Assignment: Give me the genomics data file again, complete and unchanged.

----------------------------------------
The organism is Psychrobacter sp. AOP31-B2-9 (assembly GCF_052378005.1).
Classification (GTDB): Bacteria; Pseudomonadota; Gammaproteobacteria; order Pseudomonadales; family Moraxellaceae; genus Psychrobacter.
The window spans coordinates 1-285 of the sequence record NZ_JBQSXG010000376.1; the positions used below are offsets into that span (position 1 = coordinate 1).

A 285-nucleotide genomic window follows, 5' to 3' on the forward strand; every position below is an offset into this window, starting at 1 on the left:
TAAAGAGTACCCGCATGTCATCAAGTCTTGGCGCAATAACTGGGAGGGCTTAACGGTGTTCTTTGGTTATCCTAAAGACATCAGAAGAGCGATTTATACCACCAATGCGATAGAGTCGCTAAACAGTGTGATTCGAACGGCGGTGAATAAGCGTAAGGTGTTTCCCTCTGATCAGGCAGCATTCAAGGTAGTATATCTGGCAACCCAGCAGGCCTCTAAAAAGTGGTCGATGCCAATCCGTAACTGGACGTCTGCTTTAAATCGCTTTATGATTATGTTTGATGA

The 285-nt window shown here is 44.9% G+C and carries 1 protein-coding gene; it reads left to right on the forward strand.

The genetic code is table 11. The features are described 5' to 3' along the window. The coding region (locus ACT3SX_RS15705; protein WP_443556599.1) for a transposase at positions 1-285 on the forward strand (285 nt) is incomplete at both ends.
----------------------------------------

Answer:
The organism is Psychrobacter sp. AOP31-B2-9 (assembly GCF_052378005.1).
Classification (GTDB): Bacteria; Pseudomonadota; Gammaproteobacteria; order Pseudomonadales; family Moraxellaceae; genus Psychrobacter.
The window spans coordinates 1-285 of the sequence record NZ_JBQSXG010000376.1; the positions used below are offsets into that span (position 1 = coordinate 1).

A 285-nucleotide genomic window follows, 5' to 3' on the forward strand; every position below is an offset into this window, starting at 1 on the left:
TAAAGAGTACCCGCATGTCATCAAGTCTTGGCGCAATAACTGGGAGGGCTTAACGGTGTTCTTTGGTTATCCTAAAGACATCAGAAGAGCGATTTATACCACCAATGCGATAGAGTCGCTAAACAGTGTGATTCGAACGGCGGTGAATAAGCGTAAGGTGTTTCCCTCTGATCAGGCAGCATTCAAGGTAGTATATCTGGCAACCCAGCAGGCCTCTAAAAAGTGGTCGATGCCAATCCGTAACTGGACGTCTGCTTTAAATCGCTTTATGATTATGTTTGATGA

The 285-nt window shown here is 44.9% G+C and carries 1 protein-coding gene; it reads left to right on the forward strand.

The genetic code is table 11. The features are described 5' to 3' along the window. The coding region (locus ACT3SX_RS15705; protein WP_443556599.1) for a transposase at positions 1-285 on the forward strand (285 nt) is incomplete at both ends.